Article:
In response, a group of freedom-lovers immediately formed the Wichita Falls Coalition Against Censorship (WFCAC) to fight what we all knew was coming. I joined the group.

Under the preacher's influence, the city council passed The Altman Resolution that required the library to remove any book from the children's section within 24 hours if 300 registered voters signed a petition objecting to it.

WFCAC immediately asked the ACLU of Texas to represent us in suing the city for violation of the First Amendment (See Sund v. The City of Wichita Falls.), and the ACLU agreed.

First, I became one of nineteen plaintiffs in the lawsuit. Then I was appointed as an Expert Witness because the issues in question were within my field of expertise as a Multicultural Education professor.

Colleagues said my career would be over if I didn't withdraw from the suit, but I said, "If I back down, I'll never be able to respect the person I see in the mirror." My husband feared that some fanatic book-burner would assassinate me. I was scared for my job and my life, but my commitment to the First Amendment, my religious faith as a liberal Episcopalian, and Eleanor Roosevelt's quote on my bulletin board sustained me: You gain strength, courage, and confidence by every experience in which you stop to look fear in the face.

I ended up spending two hours on my 47th birthday on the witness stand in Federal Court. I had jammed two brown paper bags with banned books, and I looked like a bag lady as I toted them up the long aisle to the witness stand.

When I held up A Day No Pigs Would Die, the judge told me it was one of his favorite books and asked why anyone would want to censor it.

I was on the witness stand so long that I finally had to tell the judge that I had to use the toilet, so he called recess.

Of course, the First Amendment is non-negotiable, so we won the lawsuit.

A few years later, in appreciation for the ACLU’s service to WFCAC, I ran for, and was elected to, the ACLU of Texas State Board.

Apparently, that made me an enemy of the state under the George W. Bush administration.

Soon thereafter, I could no longer check my baggage at airport kiosks, and I kept being pulled out of line for extended pat downs and intensive luggage searches. I knew that my being “one of two people per plane randomly selected for further security searches” on three out of three trips was highly statistically improbable, but I shrugged it off. Statistical anomalies do happen.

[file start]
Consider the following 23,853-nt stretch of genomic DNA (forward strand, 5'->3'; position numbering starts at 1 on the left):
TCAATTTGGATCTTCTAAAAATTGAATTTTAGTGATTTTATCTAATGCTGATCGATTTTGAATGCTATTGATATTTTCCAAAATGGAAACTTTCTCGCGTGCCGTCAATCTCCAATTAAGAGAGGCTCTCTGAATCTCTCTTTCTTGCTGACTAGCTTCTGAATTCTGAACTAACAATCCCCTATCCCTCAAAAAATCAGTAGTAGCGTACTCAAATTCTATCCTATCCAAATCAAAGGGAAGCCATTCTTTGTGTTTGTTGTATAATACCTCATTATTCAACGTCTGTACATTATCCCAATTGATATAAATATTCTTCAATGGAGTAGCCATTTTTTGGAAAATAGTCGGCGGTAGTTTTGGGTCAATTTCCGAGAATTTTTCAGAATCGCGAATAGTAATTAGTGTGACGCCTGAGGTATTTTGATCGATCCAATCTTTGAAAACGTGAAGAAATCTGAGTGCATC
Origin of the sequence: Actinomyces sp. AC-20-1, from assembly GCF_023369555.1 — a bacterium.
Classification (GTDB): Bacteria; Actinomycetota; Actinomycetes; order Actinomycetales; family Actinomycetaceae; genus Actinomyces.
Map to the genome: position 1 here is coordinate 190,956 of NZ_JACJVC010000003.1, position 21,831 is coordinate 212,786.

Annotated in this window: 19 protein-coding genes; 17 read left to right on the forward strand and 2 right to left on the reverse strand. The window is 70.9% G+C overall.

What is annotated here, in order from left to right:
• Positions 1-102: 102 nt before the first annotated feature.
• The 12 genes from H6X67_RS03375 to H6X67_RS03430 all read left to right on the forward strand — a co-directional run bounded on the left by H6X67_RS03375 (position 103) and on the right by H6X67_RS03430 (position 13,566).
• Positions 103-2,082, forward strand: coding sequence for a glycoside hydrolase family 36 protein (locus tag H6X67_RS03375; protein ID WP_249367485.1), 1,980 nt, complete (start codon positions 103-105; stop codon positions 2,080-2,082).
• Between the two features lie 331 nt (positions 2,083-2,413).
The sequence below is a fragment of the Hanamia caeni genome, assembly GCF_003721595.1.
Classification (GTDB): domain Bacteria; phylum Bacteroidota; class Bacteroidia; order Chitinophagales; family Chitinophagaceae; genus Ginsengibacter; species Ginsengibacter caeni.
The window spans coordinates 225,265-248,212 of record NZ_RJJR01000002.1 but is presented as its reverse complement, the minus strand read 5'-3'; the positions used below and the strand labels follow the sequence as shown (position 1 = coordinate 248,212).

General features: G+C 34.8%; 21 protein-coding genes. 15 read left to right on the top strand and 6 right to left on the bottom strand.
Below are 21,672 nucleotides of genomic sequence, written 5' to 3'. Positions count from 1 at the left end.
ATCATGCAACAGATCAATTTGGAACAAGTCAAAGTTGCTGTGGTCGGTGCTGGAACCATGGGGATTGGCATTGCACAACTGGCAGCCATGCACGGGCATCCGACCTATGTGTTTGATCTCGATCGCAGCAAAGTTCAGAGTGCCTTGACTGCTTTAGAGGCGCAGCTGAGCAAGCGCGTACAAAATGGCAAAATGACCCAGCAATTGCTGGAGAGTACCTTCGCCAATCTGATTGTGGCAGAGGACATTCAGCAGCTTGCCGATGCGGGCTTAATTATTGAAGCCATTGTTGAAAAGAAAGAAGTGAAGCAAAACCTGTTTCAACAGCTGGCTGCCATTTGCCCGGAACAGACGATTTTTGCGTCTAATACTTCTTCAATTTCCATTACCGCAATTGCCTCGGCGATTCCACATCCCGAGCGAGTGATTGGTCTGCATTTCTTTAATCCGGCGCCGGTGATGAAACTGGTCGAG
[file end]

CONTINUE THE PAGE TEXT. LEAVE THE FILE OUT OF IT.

Then on the next trip, a pugnacious colleague caused a scene at the airport kiosk when the skycap took his luggage but wouldn’t take mine. The kiosk supervisor looked my colleague straight in the eye and told him point-blank, “She’s on the No Fly List.” My colleague dropped his jaw. I laughed until I wet myself.

I soon heard that other members of the ACLU state board were also being “randomly selected” at astounding rates.

Several years later on a February 14 when I, a white-haired, saggy-boobed, senior citizen was once again “randomly selected” for further security checks, I asked the sixty-something man who was searching for explosives in my luggage, “I’m still on the No Fly List, aren’t I?”

He looked up from my suitcase, grinned, winked at me, and said, “Happy Valentine’s Day, Mrs. Lancaster!”

WOW: I was checking out your blog, Considerable Opinions. Your post on “What is the most important question anyone ever asked you?” intrigued me. As a play on that post, I would like to ask you this, “What is the most important answer you’ve been waiting to share.”

Millie: Grow a pair.

I’m a feminist, but Grow a pair is the most memorable way I know to say Learn to be brave. Each of us is born with a genetic tendency to be either more brave or less brave, but regardless of our genetic makeup, we can become braver today than we were yesterday. We can either learn to be brave, or live as cowards.

We learn bravery a little at a time by being brave when faced with increasingly fearful situations. As Eleanor Roosevelt said, “You gain strength, courage, and confidence by every experience in which you stop to look fear in the face.”

My father, who called himself “just an old country lawyer,” taught me by his words and deeds that good people have a duty to stand up for what’s right. But in order to stand up for what’s right, you have to be brave, and Daddy didn’t teach me how to be brave.

Then along came the junior-high band director who became like a second father to me. He taught me how to be brave. By giving me big responsibilities. By showing me that failure wouldn’t kill me. By telling me that if I failed, I’d darn well better dust myself off and get back in the fight. And I learned from those experiences that bravery begets bravery. The braver I was, the braver I became.

Now that I’m old, I can look back and say, “Damn, but I lived life the way I wanted to. And I made the world a better place.”

Because I grew a pair.

WOW: We’ve just begun a brand new year! What are your goals for 2016?


1. Finish polishing my collection of interwoven short stories about adventuresome sorts of old persons living at The Mansion at Two-And-Twenty in Academia, Arkansas. Feisty, sexy old people who aren’t afraid to go after what (or who) they want. People like Madeline.

2. Grow a pair by submitting it to an agent.

3. Pick up a street musician…

WOW: Millie, it has been delightful chatting with you! We hope to see you here again, perhaps with your finished short story collection (feel free to bring along the musician).